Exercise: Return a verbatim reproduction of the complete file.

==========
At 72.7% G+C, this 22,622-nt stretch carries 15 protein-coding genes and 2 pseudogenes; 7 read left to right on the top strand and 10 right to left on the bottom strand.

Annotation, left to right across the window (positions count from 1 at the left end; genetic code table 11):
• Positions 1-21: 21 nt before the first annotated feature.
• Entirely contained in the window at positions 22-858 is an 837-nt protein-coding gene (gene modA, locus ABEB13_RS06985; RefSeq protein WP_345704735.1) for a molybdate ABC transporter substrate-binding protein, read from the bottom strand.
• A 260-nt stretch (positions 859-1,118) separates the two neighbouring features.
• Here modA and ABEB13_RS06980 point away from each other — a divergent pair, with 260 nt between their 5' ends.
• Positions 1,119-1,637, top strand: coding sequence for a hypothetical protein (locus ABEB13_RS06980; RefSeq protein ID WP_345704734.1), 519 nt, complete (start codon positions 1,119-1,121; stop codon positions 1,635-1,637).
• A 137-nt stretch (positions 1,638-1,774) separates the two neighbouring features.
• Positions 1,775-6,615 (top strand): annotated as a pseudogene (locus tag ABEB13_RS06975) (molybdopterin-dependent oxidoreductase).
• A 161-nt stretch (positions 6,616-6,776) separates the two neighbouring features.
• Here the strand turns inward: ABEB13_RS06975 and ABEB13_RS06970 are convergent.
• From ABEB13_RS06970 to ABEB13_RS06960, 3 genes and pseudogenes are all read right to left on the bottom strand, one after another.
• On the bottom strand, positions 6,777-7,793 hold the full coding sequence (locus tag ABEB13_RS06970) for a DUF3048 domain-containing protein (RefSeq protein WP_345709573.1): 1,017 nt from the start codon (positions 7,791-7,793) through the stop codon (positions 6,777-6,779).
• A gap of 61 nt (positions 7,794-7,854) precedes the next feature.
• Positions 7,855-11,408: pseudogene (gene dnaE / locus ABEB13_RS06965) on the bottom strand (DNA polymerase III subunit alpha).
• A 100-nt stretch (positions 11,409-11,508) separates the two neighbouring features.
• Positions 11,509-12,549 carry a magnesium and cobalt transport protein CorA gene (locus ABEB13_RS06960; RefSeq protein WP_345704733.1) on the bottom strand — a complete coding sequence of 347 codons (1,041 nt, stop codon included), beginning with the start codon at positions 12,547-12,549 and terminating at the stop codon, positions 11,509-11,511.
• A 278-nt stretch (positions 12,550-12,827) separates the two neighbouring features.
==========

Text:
At 72.7% G+C, this 22,622-nt stretch carries 15 protein-coding genes and 2 pseudogenes; 7 read left to right on the top strand and 10 right to left on the bottom strand.

Annotation, left to right across the window (positions count from 1 at the left end; genetic code table 11):
• Positions 1-21: 21 nt before the first annotated feature.
• Entirely contained in the window at positions 22-858 is an 837-nt protein-coding gene (gene modA, locus ABEB13_RS06985; RefSeq protein WP_345704735.1) for a molybdate ABC transporter substrate-binding protein, read from the bottom strand.
• A 260-nt stretch (positions 859-1,118) separates the two neighbouring features.
• Here modA and ABEB13_RS06980 point away from each other — a divergent pair, with 260 nt between their 5' ends.
• Positions 1,119-1,637, top strand: coding sequence for a hypothetical protein (locus ABEB13_RS06980; RefSeq protein ID WP_345704734.1), 519 nt, complete (start codon positions 1,119-1,121; stop codon positions 1,635-1,637).
• A 137-nt stretch (positions 1,638-1,774) separates the two neighbouring features.
• Positions 1,775-6,615 (top strand): annotated as a pseudogene (locus tag ABEB13_RS06975) (molybdopterin-dependent oxidoreductase).
• A 161-nt stretch (positions 6,616-6,776) separates the two neighbouring features.
• Here the strand turns inward: ABEB13_RS06975 and ABEB13_RS06970 are convergent.
• From ABEB13_RS06970 to ABEB13_RS06960, 3 genes and pseudogenes are all read right to left on the bottom strand, one after another.
• On the bottom strand, positions 6,777-7,793 hold the full coding sequence (locus tag ABEB13_RS06970) for a DUF3048 domain-containing protein (RefSeq protein WP_345709573.1): 1,017 nt from the start codon (positions 7,791-7,793) through the stop codon (positions 6,777-6,779).
• A gap of 61 nt (positions 7,794-7,854) precedes the next feature.
• Positions 7,855-11,408: pseudogene (gene dnaE / locus ABEB13_RS06965) on the bottom strand (DNA polymerase III subunit alpha).
• A 100-nt stretch (positions 11,409-11,508) separates the two neighbouring features.
• Positions 11,509-12,549 carry a magnesium and cobalt transport protein CorA gene (locus ABEB13_RS06960; RefSeq protein WP_345704733.1) on the bottom strand — a complete coding sequence of 347 codons (1,041 nt, stop codon included), beginning with the start codon at positions 12,547-12,549 and terminating at the stop codon, positions 11,509-11,511.
• A 278-nt stretch (positions 12,550-12,827) separates the two neighbouring features.